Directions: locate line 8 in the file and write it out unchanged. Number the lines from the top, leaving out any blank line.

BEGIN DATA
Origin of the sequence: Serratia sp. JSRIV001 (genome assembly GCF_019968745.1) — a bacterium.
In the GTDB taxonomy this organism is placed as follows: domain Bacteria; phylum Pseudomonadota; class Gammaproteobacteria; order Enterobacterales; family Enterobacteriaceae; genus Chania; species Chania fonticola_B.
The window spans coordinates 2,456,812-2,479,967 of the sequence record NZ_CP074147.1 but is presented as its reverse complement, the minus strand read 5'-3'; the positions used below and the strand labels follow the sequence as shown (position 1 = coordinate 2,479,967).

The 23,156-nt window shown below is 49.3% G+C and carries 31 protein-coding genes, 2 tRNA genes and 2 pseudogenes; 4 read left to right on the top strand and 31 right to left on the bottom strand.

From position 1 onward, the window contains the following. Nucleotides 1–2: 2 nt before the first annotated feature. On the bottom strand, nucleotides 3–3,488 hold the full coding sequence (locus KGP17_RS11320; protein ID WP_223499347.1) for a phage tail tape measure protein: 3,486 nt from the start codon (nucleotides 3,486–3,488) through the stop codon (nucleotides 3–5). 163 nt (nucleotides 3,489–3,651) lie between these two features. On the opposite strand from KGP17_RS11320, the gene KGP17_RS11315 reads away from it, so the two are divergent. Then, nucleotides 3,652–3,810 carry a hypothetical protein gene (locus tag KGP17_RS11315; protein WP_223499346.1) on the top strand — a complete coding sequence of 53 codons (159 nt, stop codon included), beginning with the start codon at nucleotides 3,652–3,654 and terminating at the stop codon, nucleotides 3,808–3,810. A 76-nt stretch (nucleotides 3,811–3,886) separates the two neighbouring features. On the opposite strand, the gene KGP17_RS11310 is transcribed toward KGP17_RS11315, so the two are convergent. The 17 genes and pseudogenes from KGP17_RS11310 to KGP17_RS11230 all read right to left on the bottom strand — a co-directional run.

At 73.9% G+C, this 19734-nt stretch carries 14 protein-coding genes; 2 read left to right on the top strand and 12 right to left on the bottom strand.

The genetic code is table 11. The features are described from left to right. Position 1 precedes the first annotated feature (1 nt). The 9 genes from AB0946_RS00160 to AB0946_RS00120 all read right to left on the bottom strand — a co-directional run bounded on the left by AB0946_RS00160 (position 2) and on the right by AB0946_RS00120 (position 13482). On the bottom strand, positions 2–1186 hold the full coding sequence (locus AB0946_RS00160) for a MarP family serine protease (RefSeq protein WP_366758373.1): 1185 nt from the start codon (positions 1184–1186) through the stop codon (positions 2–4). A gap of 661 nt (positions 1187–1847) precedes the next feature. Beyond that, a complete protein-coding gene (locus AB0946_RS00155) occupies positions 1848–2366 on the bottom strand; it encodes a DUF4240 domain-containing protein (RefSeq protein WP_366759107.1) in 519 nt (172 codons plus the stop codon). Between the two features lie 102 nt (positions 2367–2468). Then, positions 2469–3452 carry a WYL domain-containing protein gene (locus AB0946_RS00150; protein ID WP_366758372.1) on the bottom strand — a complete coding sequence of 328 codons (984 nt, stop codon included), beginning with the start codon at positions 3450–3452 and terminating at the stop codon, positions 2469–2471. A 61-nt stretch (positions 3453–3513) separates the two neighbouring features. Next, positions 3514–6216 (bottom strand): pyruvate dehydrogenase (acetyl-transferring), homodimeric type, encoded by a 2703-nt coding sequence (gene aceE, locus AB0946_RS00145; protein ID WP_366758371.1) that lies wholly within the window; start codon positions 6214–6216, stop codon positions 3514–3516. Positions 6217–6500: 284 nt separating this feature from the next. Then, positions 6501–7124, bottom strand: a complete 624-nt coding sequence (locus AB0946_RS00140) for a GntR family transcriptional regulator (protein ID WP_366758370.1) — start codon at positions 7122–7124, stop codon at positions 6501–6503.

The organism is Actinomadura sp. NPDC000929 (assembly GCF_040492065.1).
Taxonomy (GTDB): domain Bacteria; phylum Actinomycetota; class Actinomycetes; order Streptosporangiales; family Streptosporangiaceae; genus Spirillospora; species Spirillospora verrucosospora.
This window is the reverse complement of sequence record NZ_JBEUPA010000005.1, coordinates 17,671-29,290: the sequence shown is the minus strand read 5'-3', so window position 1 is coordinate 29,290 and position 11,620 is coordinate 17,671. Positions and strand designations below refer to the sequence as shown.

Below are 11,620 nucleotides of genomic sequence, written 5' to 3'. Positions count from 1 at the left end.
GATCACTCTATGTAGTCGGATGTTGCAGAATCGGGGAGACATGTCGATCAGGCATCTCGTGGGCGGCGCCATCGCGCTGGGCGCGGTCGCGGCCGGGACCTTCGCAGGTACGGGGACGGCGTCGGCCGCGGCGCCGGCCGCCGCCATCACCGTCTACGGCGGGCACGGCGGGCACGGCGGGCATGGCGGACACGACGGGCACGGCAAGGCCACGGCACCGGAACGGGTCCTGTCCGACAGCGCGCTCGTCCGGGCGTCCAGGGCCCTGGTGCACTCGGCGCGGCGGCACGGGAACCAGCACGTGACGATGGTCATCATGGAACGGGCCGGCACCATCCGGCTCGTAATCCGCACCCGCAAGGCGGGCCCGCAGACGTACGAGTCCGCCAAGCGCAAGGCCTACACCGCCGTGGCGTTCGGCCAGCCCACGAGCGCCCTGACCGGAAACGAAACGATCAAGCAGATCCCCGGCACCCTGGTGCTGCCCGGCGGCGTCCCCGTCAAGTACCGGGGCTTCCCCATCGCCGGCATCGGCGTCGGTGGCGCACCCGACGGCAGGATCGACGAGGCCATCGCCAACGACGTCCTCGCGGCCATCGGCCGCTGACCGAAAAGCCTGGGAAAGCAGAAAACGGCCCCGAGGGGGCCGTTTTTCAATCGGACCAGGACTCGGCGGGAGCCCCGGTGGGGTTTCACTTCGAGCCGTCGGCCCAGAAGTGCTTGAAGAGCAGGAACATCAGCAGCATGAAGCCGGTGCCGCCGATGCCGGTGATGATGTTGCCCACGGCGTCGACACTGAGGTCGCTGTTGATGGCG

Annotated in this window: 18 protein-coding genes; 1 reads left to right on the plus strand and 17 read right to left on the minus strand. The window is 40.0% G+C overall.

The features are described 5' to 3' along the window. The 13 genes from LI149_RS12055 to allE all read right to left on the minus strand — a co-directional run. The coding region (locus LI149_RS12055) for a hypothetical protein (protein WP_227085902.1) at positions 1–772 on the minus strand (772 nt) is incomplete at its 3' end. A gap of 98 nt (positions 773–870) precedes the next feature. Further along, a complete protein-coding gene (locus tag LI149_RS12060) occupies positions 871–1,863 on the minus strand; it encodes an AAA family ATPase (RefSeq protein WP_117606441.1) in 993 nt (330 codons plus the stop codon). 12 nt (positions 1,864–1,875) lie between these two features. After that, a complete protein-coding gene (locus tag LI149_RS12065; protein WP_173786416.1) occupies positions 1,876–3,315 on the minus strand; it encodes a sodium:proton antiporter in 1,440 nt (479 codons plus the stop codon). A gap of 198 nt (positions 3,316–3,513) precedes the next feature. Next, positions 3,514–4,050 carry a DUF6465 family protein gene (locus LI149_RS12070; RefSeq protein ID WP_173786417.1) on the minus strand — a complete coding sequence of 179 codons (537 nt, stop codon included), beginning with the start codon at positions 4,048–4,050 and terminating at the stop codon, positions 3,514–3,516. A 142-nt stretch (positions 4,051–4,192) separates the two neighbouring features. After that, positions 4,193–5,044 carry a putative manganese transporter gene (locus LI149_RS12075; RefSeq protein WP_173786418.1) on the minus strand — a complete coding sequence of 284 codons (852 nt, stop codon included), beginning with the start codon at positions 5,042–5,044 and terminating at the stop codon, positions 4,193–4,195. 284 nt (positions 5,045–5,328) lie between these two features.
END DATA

The organism is Actinomadura sp. NPDC000929 (assembly GCF_040492065.1).